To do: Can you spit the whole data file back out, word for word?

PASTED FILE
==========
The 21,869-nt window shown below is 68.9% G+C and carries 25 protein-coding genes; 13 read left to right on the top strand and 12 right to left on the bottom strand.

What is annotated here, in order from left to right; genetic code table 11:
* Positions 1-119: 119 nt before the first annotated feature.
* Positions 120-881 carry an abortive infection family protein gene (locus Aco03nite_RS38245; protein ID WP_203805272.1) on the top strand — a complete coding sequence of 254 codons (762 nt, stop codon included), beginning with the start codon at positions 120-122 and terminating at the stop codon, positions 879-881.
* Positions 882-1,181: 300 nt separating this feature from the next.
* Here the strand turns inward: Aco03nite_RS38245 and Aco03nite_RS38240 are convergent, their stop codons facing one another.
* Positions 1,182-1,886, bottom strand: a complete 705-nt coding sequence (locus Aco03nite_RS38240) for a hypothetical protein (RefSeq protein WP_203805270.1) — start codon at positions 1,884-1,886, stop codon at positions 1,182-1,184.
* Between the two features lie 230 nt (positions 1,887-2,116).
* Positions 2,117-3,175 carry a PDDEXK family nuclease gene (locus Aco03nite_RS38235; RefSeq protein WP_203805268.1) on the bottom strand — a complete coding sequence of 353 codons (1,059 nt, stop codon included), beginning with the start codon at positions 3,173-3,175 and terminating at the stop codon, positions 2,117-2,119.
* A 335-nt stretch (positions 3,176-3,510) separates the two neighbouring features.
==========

The 21,869-nt window shown below is 68.9% G+C and carries 25 protein-coding genes; 13 read left to right on the top strand and 12 right to left on the bottom strand.

What is annotated here, in order from left to right; genetic code table 11:
* Positions 1-119: 119 nt before the first annotated feature.
* Positions 120-881 carry an abortive infection family protein gene (locus Aco03nite_RS38245; protein ID WP_203805272.1) on the top strand — a complete coding sequence of 254 codons (762 nt, stop codon included), beginning with the start codon at positions 120-122 and terminating at the stop codon, positions 879-881.
* Positions 882-1,181: 300 nt separating this feature from the next.
* Here the strand turns inward: Aco03nite_RS38245 and Aco03nite_RS38240 are convergent, their stop codons facing one another.
* Positions 1,182-1,886, bottom strand: a complete 705-nt coding sequence (locus Aco03nite_RS38240) for a hypothetical protein (RefSeq protein WP_203805270.1) — start codon at positions 1,884-1,886, stop codon at positions 1,182-1,184.
* Between the two features lie 230 nt (positions 1,887-2,116).
* Positions 2,117-3,175 carry a PDDEXK family nuclease gene (locus Aco03nite_RS38235; RefSeq protein WP_203805268.1) on the bottom strand — a complete coding sequence of 353 codons (1,059 nt, stop codon included), beginning with the start codon at positions 3,173-3,175 and terminating at the stop codon, positions 2,117-2,119.
* A 335-nt stretch (positions 3,176-3,510) separates the two neighbouring features.